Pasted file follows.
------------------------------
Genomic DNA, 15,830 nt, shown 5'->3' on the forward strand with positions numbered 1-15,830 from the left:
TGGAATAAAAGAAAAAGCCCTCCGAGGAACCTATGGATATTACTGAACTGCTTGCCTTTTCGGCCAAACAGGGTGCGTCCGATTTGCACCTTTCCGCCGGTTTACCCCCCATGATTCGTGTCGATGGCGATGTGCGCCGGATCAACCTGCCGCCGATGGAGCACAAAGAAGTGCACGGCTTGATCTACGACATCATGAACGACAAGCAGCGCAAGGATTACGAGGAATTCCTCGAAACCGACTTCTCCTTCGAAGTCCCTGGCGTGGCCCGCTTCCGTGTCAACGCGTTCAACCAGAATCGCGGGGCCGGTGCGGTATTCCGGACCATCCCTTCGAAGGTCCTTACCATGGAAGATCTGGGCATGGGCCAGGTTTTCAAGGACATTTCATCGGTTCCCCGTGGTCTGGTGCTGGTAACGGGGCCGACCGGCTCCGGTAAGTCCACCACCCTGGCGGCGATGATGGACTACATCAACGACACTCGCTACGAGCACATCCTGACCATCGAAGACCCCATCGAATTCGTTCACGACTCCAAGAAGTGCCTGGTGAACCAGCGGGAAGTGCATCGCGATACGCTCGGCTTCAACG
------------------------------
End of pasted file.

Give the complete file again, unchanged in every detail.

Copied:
Genomic DNA, 15,830 nt, shown 5'->3' on the forward strand with positions numbered 1-15,830 from the left:
TGGAATAAAAGAAAAAGCCCTCCGAGGAACCTATGGATATTACTGAACTGCTTGCCTTTTCGGCCAAACAGGGTGCGTCCGATTTGCACCTTTCCGCCGGTTTACCCCCCATGATTCGTGTCGATGGCGATGTGCGCCGGATCAACCTGCCGCCGATGGAGCACAAAGAAGTGCACGGCTTGATCTACGACATCATGAACGACAAGCAGCGCAAGGATTACGAGGAATTCCTCGAAACCGACTTCTCCTTCGAAGTCCCTGGCGTGGCCCGCTTCCGTGTCAACGCGTTCAACCAGAATCGCGGGGCCGGTGCGGTATTCCGGACCATCCCTTCGAAGGTCCTTACCATGGAAGATCTGGGCATGGGCCAGGTTTTCAAGGACATTTCATCGGTTCCCCGTGGTCTGGTGCTGGTAACGGGGCCGACCGGCTCCGGTAAGTCCACCACCCTGGCGGCGATGATGGACTACATCAACGACACTCGCTACGAGCACATCCTGACCATCGAAGACCCCATCGAATTCGTTCACGACTCCAAGAAGTGCCTGGTGAACCAGCGGGAAGTGCATCGCGATACGCTCGGCTTCAACG